It’s not because I don’t want to share them anymore – it’s simply that nothing has changed. As I mentioned above, I’m tired of churning out the same “nothing new here” income reports. I thought it would be better if, instead, I published income reports when I actually have something new or interesting to report.

As for blogging, I miss it.  Part of the reason I haven’t blogged much lately is because I’ve been busier with my “real job.”  I’m finally in a relatively important position with a lot of responsibility, and quite honestly, it’s been rewarding.  I’m not always happy with it, but that’s the way it is.  I challenge you to find someone – even the entrepreneur who absolutely loves his or her business – who isn’t sometimes stressed or unhappy with their work.

It’s been a challenge to try and live out my entrepreneurial dream while still staying committed to a normal corporate job.  I think many of you reading this know what I’m talking about.

Part of the problem is that I don’t hate my job, and therefore, the fire underneath me isn’t all that hot.  Sometimes you need a really hot fire to ignite an entrepreneurial passion and force you into action.  That’s the way many endeavors begin, and are successful.

I have ideas that I’m currently trying to execute, and part of the reason I haven’t been blogging about it is because I simply don’t have the time to do it.  In the past, I would spend so much time on this blog discussing my plans, writing blog posts that explain what I’m doing and updating on progress, that it would actually eat away at the time that I have to execute those projects.

So, I’ve decided that once I really have things in motion, I’ll write about them here.  But until then, it’s not a good use of my time to write in detail about what I plan to do.  And it’s a better use of your time too – why waste your time reading about something I haven’t begun to execute yet?

What’s New in 2015

In an attempt to not completely contradict what I just wrote above, I’ll give you a little glimpse into what I’m currently working on:

  • Building my tax preparation business: As you know, I’m a CPA, and I have a small client base for whom I prepare taxes (this is outside of my regular day job).  I specialize in taxes for sole proprietors – individuals who run small businesses (such as someone who owns an income generating website), and need a little bit of help sorting out how exactly it all needs to be reported for tax purposes.

I’m trying to grow this business, so if you’re someone in the US who could use a little bit of tax advice or need someone to prepare your tax return, feel free to contact me.

  • Building a new website around my area of expertise (accounting/taxes):  This will be more of an informational resource, but could help bring in new clients and could lead to additional premium products.
  • Kindle book - I’m working on a Kindle book that is going to be a compilation of content I’ve already published in the past (not from My 4-Hour Workweek).  Stay tuned on this one, as you’ll probably hear more about this in the near future.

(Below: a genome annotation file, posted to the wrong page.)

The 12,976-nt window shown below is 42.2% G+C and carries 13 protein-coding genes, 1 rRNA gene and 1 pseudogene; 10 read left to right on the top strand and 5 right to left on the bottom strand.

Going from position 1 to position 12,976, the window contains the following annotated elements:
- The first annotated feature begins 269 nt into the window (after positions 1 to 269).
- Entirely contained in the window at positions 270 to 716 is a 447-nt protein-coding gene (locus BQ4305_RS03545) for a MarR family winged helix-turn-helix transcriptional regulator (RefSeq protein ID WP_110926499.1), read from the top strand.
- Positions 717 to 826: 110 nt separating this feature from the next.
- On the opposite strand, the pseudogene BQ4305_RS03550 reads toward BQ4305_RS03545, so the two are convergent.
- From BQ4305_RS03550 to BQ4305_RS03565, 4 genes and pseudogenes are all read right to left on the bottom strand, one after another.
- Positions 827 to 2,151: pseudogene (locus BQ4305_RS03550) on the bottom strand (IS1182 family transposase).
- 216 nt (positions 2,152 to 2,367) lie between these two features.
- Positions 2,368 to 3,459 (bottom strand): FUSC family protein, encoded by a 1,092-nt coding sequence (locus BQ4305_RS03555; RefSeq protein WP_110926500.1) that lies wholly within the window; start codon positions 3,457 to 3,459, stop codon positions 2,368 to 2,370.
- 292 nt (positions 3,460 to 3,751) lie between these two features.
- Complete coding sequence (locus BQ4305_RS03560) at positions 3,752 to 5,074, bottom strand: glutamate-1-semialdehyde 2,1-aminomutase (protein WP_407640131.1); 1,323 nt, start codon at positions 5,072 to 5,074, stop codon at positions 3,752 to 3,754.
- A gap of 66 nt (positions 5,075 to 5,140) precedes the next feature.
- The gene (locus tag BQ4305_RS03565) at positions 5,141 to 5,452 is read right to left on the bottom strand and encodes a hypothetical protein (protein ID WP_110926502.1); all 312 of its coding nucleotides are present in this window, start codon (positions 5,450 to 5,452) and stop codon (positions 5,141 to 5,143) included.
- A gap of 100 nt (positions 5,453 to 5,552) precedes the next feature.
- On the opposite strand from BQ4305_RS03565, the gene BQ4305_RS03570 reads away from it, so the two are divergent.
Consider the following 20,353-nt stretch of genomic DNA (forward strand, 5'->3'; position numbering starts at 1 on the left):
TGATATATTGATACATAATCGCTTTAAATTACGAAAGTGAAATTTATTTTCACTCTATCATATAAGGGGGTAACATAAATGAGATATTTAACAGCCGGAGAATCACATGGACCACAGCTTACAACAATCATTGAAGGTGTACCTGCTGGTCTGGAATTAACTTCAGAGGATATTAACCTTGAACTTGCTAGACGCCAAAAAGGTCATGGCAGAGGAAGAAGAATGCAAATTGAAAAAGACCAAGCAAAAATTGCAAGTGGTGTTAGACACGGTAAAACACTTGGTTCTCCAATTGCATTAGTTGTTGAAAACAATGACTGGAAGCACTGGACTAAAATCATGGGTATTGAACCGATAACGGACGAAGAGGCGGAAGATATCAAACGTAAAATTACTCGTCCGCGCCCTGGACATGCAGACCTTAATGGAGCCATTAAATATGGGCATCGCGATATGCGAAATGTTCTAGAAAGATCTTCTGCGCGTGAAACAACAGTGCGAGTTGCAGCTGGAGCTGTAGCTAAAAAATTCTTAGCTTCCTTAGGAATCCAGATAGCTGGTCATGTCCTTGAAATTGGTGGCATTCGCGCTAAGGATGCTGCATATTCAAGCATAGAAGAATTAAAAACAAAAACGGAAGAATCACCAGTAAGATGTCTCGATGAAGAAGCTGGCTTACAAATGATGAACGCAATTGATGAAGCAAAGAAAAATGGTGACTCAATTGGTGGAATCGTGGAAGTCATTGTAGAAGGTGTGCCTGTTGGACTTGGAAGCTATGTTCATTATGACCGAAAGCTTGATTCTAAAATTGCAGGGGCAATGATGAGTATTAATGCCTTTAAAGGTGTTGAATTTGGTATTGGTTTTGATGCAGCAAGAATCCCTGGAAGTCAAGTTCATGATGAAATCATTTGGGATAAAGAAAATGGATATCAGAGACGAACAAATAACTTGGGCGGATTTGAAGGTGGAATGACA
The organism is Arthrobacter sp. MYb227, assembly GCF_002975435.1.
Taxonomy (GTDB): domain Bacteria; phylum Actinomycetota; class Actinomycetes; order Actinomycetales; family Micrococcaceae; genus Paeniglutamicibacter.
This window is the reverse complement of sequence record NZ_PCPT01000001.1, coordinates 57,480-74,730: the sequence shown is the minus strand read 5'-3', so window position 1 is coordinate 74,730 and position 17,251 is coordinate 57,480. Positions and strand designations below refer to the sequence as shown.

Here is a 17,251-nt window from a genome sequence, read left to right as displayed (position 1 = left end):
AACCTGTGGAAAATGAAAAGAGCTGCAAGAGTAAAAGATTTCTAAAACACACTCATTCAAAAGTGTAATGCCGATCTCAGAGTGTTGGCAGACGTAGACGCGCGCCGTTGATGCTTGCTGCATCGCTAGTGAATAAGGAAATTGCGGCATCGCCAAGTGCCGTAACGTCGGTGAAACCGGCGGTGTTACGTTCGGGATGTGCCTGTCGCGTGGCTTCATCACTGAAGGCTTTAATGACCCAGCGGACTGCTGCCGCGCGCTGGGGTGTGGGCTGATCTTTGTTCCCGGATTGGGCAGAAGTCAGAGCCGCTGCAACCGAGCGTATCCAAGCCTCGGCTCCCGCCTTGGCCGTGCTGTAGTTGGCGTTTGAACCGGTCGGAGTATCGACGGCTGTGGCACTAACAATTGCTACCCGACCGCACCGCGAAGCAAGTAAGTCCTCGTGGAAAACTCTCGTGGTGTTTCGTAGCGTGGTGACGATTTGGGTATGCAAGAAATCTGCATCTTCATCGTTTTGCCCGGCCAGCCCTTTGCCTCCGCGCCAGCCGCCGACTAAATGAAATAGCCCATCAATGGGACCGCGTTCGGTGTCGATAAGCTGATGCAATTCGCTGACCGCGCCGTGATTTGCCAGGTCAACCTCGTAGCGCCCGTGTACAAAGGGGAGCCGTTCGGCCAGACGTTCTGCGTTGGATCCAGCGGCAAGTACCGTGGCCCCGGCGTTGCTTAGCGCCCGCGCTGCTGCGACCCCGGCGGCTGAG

Anyway, I just wanted to give you a little bit of a real update instead of the same old boring income report.  I hope to be back soon with some more interesting developments.

What’s new in your business lately?  Are you in a similar situation as me? Feel free to leave a comment, and we can chat about it.

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An Unconventional Income Statement + What’s New in 2015

Find How Many Visitors Are Not Seeing Ads on your Website

Adblocking software like AdBlock Plus have become mainstream and now pose a significant threat to web businesses that are dependent on online advertisements. The problem is so severe that Google and Amazon are paying the writers of AdBlock Plus to whitelist their ads. This may be seen as some kind of extortion but with billions of dollars at stake, the advertising companies have chosen to take the more profitable route.

It is estimated that ~5% of website visitors are blocking ads (PDF report) and the situation could be far worse for websites that have a more tech-savvy audience. If you are curious to know how many people visiting your own site are blocking AdSense and other ads, here’s a little trick.

Track Adblock Users with Google Analytics

Open your website template and copy-paste the snippet below before the closing body. This code will detect the presence of adblocking software on the visitor’s browser and, if found, an event gets logged into your Google Analytics account.

<script> 
  
  window.onload = function() { 
  
    // Delay to allow the async Google Ads to load
    setTimeout(function() { 
      
      // Get the first AdSense ad unit on the page
      var ad = document.querySelector("ins.adsbygoogle");
      
      // If the ads are not loaded, track the event
      if (ad && ad.innerHTML.replace(/s/g, "").length == 0) {

        if (typeof ga !== 'undefined') {

            // Log an event in Universal Analytics
            ga('send', 'event', 'Adblock', 'Yes'); 

        } else if (typeof _gaq !== 'undefined') {

            // Log an event in old Google Analytics
            _gaq.push(['_trackEvent', 'Adblock', 'Yes']);

        }
      }
    }, 2000); // Run ad block detection 2 minutes after page load
  }; 
  
</script>

The snippet works for both Universal Analytics and the older version of Google Analytics tracker that used the _gaq object. As a web publisher, your only option is to serve alternate content to AdBlock users so the visitors at least see some content in place of the ads.